Low row (2) Subject standing in front of pulley apparatus, shoulders in 45° forward flexion and neutral rotation; subject performs extension with the elbows flexed
Prone extension Subject prone with the shoulders resting in 90° forward flexion; subject performs extension to neutral position with the shoulder in neutral rotational
Rowing in sitting Subject sitting in front of pulley apparatus with the shoulders in 90° forward flexion;position with 2 handles subject performs an extension movement with the elbows flexed and in the horizontal
Scaption with external rotation Subject sitting with the arms at the side; subject performs maximal elevation of the arms rotation in the plane of the scapula (30° anterior of the frontal plane)
Side-lying external rotation Subject side-lying with the shoulder in neutral position and the elbow flexed 90°; subject rotation performs external rotation of the shoulder (with towel between trunk and elbow to avoid compensatory movements)

WHY IS THIS RELEVANT?

I think this paper tells us that these are not the exercises that we should be doing if we think that the ratio between UT and the SA is the biggest problem. When we look at the EMG values and not just the ratios we can see that few of the exercises investigated appropriately challenge the SA with the exception of Forward Flexion and Scaption.  Fortunately, they also have relatively good UT:SA ratios (please note, when performed dynamically the ratio is higher, in other words worse for the shoulder).   If we look at previous research by Paula Ludewig who investigated Push Up Plus variations we learn that sticking with the Push Up Plus is still the ideal exercise to train the SA while minimizing Upper Traps.

Do Push Up Plus Exercises for the best UT:SA Ratio

As for the push up plus and its varations (Standard Push Up Plus (SPP), Knee Pushup Plus (KPP) and Wall Pushup Plus) look at the Serratus EMG activity and the associated ratios in the following modified charts.

The chart to the left shows eccentric (blue) and concentric (red) EMG activity during the non "plus" portion of the push up plus.  The "plus" portion is 20-40% MVC higher.  This graph shows that the Push Up Plus activates the Serratus between 40-80% of its maximum (depending on type of movement).  The Plus portion achieves values close to 120% of maximum.  Kneeling push up plus (KPP) and Wall Pushup Plus (WPP) tend to have less activity.

When we look at the Upper Trapezius to Serratus Anterior ratio we find the lowest ratios occur with the Standard Push Up Plus.  Showing less than 50% for both concentric and eccentric portions of the push up  activity (non plus phase) and less than 20% ratio during the "plus" phases of the activity (not in the chart) as I wanted to show the worst case scenario.   Note how the wall push up starts to have a lot more Trap activity and therefore it throws the UT:SA ratio way to high for it to be ideal.  Upper trap activity typically reaches between 15 and 25% during the eccentric portion of the pushup and between 6-12% during the eccentric portion of the "plus" phase of the push up plus.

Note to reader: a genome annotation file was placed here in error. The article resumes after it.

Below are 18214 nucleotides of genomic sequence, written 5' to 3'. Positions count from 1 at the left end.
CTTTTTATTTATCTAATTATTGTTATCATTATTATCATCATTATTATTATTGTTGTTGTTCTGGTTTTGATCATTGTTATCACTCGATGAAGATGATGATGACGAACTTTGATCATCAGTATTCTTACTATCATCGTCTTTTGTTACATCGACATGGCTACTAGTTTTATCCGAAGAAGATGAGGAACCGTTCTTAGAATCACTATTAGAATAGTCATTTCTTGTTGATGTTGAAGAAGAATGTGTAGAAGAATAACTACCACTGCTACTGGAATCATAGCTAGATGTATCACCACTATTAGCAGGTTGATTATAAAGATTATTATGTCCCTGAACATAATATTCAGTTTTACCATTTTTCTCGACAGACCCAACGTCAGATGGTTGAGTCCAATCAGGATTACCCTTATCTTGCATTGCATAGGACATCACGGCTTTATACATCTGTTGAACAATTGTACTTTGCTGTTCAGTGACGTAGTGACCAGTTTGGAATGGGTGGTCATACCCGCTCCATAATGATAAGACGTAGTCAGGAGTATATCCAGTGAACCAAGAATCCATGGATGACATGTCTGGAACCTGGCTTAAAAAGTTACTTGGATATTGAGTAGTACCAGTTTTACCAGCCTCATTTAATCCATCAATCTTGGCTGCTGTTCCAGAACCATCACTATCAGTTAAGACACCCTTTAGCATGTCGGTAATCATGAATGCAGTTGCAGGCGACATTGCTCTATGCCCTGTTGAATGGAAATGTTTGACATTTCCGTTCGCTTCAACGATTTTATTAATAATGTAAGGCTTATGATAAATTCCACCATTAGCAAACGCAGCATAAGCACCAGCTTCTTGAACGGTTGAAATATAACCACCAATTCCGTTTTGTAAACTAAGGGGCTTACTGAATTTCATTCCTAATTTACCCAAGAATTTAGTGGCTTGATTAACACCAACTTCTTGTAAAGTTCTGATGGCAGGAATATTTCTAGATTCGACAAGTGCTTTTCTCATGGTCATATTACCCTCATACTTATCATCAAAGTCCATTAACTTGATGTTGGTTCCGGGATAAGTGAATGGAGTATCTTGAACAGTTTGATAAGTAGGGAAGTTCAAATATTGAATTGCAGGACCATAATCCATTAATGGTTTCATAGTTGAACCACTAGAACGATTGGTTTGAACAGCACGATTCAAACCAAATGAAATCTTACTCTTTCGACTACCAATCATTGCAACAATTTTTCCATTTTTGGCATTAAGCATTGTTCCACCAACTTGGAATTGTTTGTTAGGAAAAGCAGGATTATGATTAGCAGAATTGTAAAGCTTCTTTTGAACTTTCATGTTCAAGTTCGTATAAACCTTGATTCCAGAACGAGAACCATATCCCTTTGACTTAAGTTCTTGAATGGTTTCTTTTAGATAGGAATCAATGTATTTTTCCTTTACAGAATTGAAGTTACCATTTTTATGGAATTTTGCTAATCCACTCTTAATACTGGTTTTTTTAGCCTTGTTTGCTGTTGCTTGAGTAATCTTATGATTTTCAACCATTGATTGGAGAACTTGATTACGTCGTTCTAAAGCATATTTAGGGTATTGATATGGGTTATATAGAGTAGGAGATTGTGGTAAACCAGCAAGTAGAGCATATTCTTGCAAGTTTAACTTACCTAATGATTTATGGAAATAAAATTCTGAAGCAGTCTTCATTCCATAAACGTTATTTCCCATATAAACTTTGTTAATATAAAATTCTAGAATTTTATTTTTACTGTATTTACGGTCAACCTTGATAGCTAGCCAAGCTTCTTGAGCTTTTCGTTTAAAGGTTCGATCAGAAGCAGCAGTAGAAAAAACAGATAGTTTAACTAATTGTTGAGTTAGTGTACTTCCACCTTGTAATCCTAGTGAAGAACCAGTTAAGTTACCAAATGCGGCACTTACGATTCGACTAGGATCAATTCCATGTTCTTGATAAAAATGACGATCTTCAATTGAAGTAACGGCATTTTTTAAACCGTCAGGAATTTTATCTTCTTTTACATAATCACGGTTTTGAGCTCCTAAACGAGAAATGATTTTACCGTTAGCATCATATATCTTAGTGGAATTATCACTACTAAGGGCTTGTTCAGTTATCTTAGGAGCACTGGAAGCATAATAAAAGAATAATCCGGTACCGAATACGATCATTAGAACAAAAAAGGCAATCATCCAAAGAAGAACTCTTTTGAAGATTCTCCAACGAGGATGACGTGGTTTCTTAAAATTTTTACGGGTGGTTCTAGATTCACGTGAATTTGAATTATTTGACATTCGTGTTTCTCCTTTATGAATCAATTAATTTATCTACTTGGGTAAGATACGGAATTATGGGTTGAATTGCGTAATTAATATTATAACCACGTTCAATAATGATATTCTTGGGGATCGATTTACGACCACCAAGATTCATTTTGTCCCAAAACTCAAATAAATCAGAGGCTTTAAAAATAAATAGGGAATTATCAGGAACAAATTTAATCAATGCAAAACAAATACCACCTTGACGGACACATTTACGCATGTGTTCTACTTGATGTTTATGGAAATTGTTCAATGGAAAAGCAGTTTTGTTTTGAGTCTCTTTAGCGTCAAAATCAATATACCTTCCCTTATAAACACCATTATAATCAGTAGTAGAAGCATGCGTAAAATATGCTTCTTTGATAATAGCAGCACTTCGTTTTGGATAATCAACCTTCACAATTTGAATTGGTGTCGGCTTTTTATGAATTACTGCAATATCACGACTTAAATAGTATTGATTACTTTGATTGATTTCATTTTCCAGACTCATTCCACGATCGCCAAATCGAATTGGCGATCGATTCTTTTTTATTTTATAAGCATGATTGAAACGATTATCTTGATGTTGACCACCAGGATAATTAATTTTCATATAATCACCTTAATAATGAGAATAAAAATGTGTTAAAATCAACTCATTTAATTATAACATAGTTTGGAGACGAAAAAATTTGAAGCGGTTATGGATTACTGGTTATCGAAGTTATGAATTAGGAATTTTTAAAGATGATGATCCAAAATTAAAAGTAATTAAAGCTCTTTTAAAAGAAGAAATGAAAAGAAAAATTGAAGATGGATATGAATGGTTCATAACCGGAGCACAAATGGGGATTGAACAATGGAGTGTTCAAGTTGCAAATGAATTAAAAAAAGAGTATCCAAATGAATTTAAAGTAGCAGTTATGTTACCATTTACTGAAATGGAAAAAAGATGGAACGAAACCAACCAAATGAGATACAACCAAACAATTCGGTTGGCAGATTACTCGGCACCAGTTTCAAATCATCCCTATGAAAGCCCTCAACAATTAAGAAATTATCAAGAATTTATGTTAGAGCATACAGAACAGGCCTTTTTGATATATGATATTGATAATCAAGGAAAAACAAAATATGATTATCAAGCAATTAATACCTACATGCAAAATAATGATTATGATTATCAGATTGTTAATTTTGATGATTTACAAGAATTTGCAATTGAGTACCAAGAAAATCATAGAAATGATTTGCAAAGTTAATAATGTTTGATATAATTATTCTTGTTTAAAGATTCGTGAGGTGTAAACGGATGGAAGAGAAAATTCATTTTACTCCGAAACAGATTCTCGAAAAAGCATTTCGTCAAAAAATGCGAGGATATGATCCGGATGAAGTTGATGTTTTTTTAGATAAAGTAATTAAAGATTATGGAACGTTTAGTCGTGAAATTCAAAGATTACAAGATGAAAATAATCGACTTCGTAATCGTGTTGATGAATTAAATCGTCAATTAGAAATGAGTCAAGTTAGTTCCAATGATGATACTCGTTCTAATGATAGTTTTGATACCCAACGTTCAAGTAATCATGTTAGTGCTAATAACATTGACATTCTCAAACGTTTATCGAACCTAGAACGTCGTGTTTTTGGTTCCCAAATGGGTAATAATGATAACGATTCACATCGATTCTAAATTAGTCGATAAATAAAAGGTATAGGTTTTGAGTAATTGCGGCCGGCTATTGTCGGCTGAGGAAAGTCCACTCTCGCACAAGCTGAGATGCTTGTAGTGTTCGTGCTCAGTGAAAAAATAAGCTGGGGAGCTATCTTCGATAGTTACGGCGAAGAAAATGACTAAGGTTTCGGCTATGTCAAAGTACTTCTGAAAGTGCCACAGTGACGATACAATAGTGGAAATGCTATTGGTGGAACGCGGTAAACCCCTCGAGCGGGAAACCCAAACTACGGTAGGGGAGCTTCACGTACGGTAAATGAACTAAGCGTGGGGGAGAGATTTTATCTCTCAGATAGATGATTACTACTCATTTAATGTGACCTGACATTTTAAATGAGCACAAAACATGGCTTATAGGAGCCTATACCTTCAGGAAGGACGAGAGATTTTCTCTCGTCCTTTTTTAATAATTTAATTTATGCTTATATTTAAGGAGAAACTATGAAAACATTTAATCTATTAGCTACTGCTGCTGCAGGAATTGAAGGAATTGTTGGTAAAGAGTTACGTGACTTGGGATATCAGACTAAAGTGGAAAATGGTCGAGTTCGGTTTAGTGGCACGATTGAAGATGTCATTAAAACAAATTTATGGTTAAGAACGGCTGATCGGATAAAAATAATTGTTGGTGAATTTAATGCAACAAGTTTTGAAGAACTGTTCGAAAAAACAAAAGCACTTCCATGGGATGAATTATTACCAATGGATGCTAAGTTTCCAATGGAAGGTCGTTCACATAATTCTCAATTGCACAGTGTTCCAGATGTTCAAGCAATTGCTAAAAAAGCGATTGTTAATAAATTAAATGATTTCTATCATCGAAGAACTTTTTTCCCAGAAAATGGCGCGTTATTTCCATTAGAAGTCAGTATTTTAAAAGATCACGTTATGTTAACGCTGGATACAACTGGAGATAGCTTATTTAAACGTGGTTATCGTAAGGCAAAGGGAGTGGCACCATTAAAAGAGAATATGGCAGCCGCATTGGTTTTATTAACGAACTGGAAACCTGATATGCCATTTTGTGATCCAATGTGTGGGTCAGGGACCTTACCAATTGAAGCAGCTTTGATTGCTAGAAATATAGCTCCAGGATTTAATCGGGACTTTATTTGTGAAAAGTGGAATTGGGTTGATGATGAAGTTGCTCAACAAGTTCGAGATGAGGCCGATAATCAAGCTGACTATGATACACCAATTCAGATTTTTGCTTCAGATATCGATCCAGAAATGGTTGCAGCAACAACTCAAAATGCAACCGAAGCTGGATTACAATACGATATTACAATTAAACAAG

Bottom Line:  The standard push up and standard push up plus demonstrate the highest levels of Serratus Anterior EMG activation as well as the lowest ratio the UT:SA activity. The wall push up plus should be avoided and it may even lead to impingement.

Further References

Reinold MM, Escamilla RF, Wilk KE. Current concepts in the scientific and clinical rationale behind exercises for glenohumeral and scapulothoracic musculature. J Orthop Sports Phys Ther. 2009 Feb;39(2):105-17. Review.

Kibler WB, Ludewig PM, McClure P, Uhl TL, Sciascia A.Scapular Summit 2009: introduction. July 16, 2009, Lexington, Kentucky. J Orthop Sports Phys Ther. 2009 Nov;39(11):A1-A13. Review.

Escamilla RF, Yamashiro K, Paulos L, Andrews JR.Shoulder muscle activity and function in common shoulder rehabilitation exercises. Sports Med. 2009;39(8):663-85. Review.

Ludewig PM, Hoff MS, Osowski EE, Meschke SA, Rundquist PJ Relative balance of serratus anterior and upper trapezius muscle activity during push-up exercises. Am J Sports Med. 2004 Mar;32(2):484-93

Cools AM, Dewitte V, Lanszweert F, Notebaert D, Roets A, Soetens B, Cagnie B, Witvrouw EE.Rehabilitation of scapular muscle balance: which exercises to prescribe? Am J Sports Med. 2007 Oct;35(10):1744-51. Epub 2007 Jul 2.

Raw Data

Scapular Retraction/Protraction Exercise Sheet

Attached is a simple one page exercise sheet to train the lower/mid trapezius (scapular retraction) and the serratus anterior.  The assumption is that these exercises, along with other training and physiotherapy (ART etc), will position the shoulder blade in a better position.  Ideally, avoiding forward tilt and a position that may be related to impingement. Below is the pdf file:

thebodymechanic shoulder retraction basic

Adios,

Greg Lehman